Specifier Review
Maintaining history, preserving the environment

Maintaining history, preserving the environment


Penpont House, situated in the Brecon Beacons National Park in Wales, is a privately owned Grade 1 Listed house built in 1666. Its’ current owners, Gavin and Davina Hogg, along with their two sons, opened the house and grounds to the public for the first time in the building’s history, in 1996. With sustainability at the heart of its operations, including a Euroheat biomass boiler and rainwater harvesting system, Penpont now offers accommodation for 17 guests in a self-catering Courtyard Wing, plus a venue for weddings, parties and conferences.

Located on the banks of the River Usk, Penpont is surrounded by a 2,000 acre working rural estate, with the house, the centre piece of a remarkable group of buildings spanning various periods. Penpont’s owners have always had a great respect for the environment and a desire to cut carbon, winning their first green award the ‘Wales – Business and Sustainability Award’ in 2006 and more recently a ‘Green Business Tourism Award’ in May 2014.

Penpont organic garden

Gavin Hogg, Penpont’s owner, said: “Going ‘green’ was always a priority for us. We feel very strongly about the need to reduce our carbon footprint, and, over the past ten years, the advent of new and better technology has made this more achievable.”

Green initiatives introduced at Penpont include a Euroheat HDG Compact 200, woodchip biomass boiler, which provides heating for the main buildings on the site; a rainwater harvesting system for the stable block, where weddings, parties and conferences are hosted; and an organic garden, with produce sold through Penpont’s own farm shop and locally to restaurants and cafes. In addition, Penpont uses sustainable material where possible for any new building work, including locally source Lime Mortar and sheep wool for insulation.

Penpont boiler

Gavin explained why wood heating was the ideal choice for Penpont. “We have our own managed woodland, making the fuel effectively ‘free’, apart from the cost of turning it into chips. Prior to the biomass system, this wood was unused and by managing our woodland in order to fuel the boiler, we have improved conditions for flora and fauna, creating greater bio-diversity. We had planned to add hydro-electricity into the mix, but unfortunately cut backs in the RHI have made this a less viable option.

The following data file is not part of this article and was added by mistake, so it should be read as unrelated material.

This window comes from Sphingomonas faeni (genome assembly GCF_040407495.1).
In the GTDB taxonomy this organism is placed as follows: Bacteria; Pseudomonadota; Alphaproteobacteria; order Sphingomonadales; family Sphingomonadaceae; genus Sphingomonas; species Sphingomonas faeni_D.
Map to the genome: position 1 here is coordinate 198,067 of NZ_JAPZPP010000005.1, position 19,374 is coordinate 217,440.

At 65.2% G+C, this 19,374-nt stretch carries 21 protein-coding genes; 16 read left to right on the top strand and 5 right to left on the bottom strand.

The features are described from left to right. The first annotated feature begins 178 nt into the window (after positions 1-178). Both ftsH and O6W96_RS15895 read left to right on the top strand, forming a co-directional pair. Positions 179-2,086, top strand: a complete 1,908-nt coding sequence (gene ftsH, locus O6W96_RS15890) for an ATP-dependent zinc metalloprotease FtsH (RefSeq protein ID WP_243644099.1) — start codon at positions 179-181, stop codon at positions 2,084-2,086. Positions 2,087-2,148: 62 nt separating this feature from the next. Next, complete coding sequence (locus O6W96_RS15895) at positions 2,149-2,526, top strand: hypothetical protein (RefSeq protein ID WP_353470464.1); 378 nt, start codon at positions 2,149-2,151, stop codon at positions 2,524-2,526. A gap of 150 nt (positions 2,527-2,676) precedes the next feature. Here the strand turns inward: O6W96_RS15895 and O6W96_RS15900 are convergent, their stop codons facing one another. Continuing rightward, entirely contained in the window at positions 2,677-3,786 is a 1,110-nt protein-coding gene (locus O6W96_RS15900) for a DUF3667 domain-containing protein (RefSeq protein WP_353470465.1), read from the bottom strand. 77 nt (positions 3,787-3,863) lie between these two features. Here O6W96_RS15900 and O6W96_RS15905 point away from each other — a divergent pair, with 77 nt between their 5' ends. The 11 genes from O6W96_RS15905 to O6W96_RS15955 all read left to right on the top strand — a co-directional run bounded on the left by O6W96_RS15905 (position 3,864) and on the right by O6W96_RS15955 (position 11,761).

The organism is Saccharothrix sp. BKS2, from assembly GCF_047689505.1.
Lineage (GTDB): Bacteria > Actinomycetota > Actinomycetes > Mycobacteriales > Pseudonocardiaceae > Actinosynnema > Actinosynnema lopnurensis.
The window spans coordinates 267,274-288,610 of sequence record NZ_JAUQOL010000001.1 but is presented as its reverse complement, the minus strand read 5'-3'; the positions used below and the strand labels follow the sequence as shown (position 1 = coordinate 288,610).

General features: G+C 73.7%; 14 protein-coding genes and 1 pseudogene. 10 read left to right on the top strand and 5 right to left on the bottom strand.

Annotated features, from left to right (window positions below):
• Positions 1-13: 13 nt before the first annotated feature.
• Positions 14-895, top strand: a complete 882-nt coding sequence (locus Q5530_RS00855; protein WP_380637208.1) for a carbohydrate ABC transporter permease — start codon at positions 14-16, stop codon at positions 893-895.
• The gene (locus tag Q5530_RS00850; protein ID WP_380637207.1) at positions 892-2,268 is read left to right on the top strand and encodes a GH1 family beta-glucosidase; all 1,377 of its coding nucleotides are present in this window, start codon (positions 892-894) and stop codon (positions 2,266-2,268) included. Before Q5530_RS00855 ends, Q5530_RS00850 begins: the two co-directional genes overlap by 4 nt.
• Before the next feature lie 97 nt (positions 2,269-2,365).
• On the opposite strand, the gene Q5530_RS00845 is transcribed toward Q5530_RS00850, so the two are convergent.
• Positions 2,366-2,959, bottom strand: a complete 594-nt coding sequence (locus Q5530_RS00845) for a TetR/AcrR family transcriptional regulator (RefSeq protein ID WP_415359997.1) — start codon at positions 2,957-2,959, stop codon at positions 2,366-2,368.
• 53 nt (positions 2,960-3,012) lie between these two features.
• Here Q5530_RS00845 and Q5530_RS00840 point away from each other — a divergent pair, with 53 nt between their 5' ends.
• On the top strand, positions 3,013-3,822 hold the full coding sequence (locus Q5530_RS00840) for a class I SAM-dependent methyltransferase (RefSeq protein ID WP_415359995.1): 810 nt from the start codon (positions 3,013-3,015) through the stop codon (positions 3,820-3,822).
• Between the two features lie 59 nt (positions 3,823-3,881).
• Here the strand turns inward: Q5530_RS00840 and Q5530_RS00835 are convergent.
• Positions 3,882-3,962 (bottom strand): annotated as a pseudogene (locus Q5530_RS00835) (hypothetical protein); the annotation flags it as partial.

About Euroheat’s biomass system:
The HDG Compact 200 wood chip boiler delivers 150kWs of heat, providing central heating and hot water to all the main buildings on the sites, via a district heating system. Wood fuel is sourced from the 200 acres of estate woodland, utilising poor grade timber and therefore enhancing greater biodiversity. In an average year, approximately 100 tons of timber is burned, equating to an annual saving of 66 tons of carbon deposits per year when compared with the equivalent use of oil.

The HDG Compact 200 wood chip boiler, is housed within an existing out-building, alongside a 4,000 litre accumulator, saving the owners £6,000 a year in fuel, compared with previous heating system and earning an RHI income of £22,000, paying for itself in four years.

Green expectations
“Apart from the benefits from an ecological point of view, choosing renewables and other sustainable measures makes financial sense,” said Gavin. “We’ve saved thousands of pounds a year on oil bills thanks to the biomass boiler, plus make considerable returns under the RHI. The rainwater harvesting system will eventually pay for itself owing to the number of guests that use our stable venue and the organic garden gives us a small income from the produce we sell.

“In terms of the affect ‘going green’ has had on business, some guests are interested, others less so. More importantly, people are starting to expect that hotels have taken steps to improve their green credentials; increasingly, this approach is becoming a necessity.”